At 8.03pm on Friday in Monaco, a forgotten face will crouch down into her blocks in lane six at the Stade Louis II arena. Less than a minute later, Zuzana Hejnova will hope to have said goodbye to the bad times.
'I want to run again, to soak up the atmosphere of racing,' she says. And run Hejnova will do, for the first time in almost a year, at the Diamond League meeting after finally battling back from injury.
In 2013, Hejnova was the Female European Athlete of the Year after her extraordinary exploits over the 400m hurdles. She was unbeaten at the distance, winning the world title in Moscow and the Diamond Race without being threatened.
But at the start of January she fractured a bone in her instep and a dark cloud hovered over her preparations.
Yet now, as long as the race on Friday night goes well, it is looking likely she will aim for the European Athletics Championships in Zurich next month in an event where Eilidh Child, of Great Britain, leads the European rankings with 54.39.
Twelve months ago, Hejnova broke the Czech Republic’s national record when she stormed to glory at the World Championships in 52.83. Even allowing for her absence, lack of race fitness and her body adjusting to being back from an injury, Hejnova could lose a second - even more - off her best and still be the gold medal favourite in Zurich if Monaco goes well.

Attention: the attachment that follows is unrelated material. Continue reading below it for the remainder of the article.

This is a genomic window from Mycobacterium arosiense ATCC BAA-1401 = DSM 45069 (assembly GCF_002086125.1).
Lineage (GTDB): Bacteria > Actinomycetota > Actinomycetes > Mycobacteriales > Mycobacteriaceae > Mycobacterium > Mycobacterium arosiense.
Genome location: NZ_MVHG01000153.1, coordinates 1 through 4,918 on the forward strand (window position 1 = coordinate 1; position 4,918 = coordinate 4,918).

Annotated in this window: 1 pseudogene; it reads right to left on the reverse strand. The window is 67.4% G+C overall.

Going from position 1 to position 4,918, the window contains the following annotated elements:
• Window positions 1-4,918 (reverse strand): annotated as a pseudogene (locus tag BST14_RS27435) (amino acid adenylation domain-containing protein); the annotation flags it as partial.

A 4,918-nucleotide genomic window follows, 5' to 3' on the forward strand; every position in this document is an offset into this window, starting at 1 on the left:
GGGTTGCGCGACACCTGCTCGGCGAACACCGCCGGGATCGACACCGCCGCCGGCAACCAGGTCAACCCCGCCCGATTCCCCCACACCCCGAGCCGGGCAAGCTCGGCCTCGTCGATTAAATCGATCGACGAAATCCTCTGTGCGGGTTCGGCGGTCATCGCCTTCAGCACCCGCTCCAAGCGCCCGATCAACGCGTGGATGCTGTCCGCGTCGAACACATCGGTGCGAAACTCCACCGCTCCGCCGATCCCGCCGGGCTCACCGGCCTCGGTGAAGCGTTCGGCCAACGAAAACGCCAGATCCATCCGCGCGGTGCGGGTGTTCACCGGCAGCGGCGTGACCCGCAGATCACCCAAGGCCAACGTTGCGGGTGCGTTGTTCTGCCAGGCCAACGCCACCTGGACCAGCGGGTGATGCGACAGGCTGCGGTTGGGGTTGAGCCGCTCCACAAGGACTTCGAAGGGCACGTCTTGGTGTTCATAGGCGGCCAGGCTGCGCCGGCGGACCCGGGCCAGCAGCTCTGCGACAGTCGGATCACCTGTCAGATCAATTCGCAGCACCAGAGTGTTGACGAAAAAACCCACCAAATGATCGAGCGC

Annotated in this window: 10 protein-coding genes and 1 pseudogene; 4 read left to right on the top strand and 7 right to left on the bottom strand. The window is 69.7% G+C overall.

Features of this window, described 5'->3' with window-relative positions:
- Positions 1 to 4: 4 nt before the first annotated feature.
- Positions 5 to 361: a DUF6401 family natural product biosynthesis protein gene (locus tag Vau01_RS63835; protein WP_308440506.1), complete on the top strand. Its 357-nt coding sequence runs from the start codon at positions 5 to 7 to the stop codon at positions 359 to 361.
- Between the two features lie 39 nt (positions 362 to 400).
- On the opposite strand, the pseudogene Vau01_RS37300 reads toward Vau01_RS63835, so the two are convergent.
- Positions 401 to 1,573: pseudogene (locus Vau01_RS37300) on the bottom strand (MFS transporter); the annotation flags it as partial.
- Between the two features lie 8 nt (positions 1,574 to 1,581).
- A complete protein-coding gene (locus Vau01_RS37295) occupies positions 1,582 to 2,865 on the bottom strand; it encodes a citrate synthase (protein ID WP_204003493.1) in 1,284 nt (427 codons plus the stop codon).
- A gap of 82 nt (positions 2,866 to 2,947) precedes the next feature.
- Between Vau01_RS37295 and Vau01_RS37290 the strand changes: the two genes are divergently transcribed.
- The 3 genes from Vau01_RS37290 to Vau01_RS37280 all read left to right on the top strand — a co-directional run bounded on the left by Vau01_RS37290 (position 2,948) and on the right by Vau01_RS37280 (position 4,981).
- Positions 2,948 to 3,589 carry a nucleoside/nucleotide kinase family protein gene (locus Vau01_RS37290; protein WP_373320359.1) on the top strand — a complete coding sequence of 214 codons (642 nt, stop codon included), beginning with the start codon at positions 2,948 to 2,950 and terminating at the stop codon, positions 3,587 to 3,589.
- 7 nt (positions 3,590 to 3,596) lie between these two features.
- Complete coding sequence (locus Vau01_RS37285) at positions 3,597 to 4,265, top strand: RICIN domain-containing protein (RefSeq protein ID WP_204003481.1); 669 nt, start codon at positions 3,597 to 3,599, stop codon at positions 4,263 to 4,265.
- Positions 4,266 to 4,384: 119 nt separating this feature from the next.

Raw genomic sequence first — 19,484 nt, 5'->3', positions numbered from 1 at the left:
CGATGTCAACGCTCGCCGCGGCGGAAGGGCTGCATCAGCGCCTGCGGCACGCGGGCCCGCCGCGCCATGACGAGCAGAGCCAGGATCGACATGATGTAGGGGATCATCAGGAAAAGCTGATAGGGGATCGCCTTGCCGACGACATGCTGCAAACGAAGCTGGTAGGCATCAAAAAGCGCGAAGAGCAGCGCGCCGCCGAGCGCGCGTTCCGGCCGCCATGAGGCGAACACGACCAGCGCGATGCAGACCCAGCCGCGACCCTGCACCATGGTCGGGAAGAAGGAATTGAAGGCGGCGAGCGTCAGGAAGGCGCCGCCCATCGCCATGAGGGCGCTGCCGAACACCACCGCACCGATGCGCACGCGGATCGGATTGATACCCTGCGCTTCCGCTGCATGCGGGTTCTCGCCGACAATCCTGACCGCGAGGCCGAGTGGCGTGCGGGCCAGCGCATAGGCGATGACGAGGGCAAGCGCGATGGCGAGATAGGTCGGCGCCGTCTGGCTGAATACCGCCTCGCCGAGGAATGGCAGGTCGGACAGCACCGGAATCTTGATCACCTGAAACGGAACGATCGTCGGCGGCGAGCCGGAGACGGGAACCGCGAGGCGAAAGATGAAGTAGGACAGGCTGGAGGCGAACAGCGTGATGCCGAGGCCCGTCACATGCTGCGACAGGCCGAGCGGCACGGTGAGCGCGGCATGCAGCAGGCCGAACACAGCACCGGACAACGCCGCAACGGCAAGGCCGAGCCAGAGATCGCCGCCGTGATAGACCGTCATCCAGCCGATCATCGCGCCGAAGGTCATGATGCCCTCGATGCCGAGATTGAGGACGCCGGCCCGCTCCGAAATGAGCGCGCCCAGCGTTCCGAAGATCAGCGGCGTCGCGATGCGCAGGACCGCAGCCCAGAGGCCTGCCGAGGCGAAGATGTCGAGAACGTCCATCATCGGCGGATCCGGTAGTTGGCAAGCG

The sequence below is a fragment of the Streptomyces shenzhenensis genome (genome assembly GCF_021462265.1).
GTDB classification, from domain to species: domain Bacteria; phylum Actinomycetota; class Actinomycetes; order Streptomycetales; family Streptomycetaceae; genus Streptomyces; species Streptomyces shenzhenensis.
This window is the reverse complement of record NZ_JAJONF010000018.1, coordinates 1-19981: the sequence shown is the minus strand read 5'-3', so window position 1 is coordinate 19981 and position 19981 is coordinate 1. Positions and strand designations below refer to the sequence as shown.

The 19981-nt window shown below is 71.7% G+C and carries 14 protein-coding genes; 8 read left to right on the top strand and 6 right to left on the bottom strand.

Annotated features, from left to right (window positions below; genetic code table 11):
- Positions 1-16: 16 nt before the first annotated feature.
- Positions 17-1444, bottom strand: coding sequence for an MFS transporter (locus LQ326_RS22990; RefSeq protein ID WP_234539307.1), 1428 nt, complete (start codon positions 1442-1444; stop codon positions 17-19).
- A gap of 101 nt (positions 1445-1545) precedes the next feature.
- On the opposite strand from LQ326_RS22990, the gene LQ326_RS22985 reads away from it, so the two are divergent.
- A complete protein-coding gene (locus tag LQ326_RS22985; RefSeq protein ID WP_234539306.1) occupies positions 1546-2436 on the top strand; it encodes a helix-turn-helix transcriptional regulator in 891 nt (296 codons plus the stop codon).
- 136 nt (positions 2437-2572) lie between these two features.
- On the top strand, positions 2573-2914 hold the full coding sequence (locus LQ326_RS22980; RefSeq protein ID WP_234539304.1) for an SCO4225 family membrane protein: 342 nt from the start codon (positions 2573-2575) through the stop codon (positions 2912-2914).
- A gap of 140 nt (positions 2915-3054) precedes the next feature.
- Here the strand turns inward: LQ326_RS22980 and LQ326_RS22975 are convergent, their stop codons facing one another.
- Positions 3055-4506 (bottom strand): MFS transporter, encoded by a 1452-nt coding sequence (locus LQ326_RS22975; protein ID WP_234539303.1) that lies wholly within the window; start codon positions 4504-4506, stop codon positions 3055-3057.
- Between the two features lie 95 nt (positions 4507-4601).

Ironically, her last race was in Zurich at the Diamond League meeting last August.
She has a tough way to start, with Jamaican Kaliese Spencer, who leads the Diamond League standings, two lanes to her left and the holder of the world’s quickest time this year with 53.41. Also in the race are the women with the next two best times, Americans Kori Carter, who has run 53.84, and Georganne Moline, who has 54.00.
But therein lies the challenge for Hejnova, whose ability to control races from the start was such a feature of her brilliance in 2013. It might be a tentative opening but if she feels good, she might decide to make her mark along the back straight in Monaco and then it could be like the past few months never happened.
Hejnova, 27, is apprehensive but relishing the prospect of being back.
In an interview with www.sport.cz, she said: 'Of course I will be very nervous because I did not compete for a long time. I know that I am not in perfect form and fully prepared. I will sure look forward but I get a little scared.
'(I) always tend to be a little nervous and now I am even more in that I did not stand at the start since last August.'
By 8.04pm on Friday, she will have found the answers she is looking for.